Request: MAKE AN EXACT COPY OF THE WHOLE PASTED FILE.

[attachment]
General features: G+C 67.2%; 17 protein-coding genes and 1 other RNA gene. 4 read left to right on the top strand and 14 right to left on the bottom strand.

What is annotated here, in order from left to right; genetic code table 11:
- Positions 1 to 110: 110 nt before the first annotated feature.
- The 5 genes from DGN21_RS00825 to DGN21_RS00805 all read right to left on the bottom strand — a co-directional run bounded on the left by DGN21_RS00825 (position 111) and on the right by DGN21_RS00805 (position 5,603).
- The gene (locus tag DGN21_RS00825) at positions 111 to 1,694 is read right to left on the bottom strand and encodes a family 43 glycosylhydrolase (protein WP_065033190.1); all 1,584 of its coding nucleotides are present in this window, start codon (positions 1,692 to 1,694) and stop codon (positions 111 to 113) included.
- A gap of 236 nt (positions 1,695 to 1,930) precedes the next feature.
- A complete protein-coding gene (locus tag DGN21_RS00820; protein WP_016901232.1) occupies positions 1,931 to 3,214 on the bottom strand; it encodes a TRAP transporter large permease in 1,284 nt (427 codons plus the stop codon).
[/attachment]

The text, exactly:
General features: G+C 67.2%; 17 protein-coding genes and 1 other RNA gene. 4 read left to right on the top strand and 14 right to left on the bottom strand.

What is annotated here, in order from left to right; genetic code table 11:
- Positions 1 to 110: 110 nt before the first annotated feature.
- The 5 genes from DGN21_RS00825 to DGN21_RS00805 all read right to left on the bottom strand — a co-directional run bounded on the left by DGN21_RS00825 (position 111) and on the right by DGN21_RS00805 (position 5,603).
- The gene (locus tag DGN21_RS00825) at positions 111 to 1,694 is read right to left on the bottom strand and encodes a family 43 glycosylhydrolase (protein WP_065033190.1); all 1,584 of its coding nucleotides are present in this window, start codon (positions 1,692 to 1,694) and stop codon (positions 111 to 113) included.
- A gap of 236 nt (positions 1,695 to 1,930) precedes the next feature.
- A complete protein-coding gene (locus tag DGN21_RS00820; protein WP_016901232.1) occupies positions 1,931 to 3,214 on the bottom strand; it encodes a TRAP transporter large permease in 1,284 nt (427 codons plus the stop codon).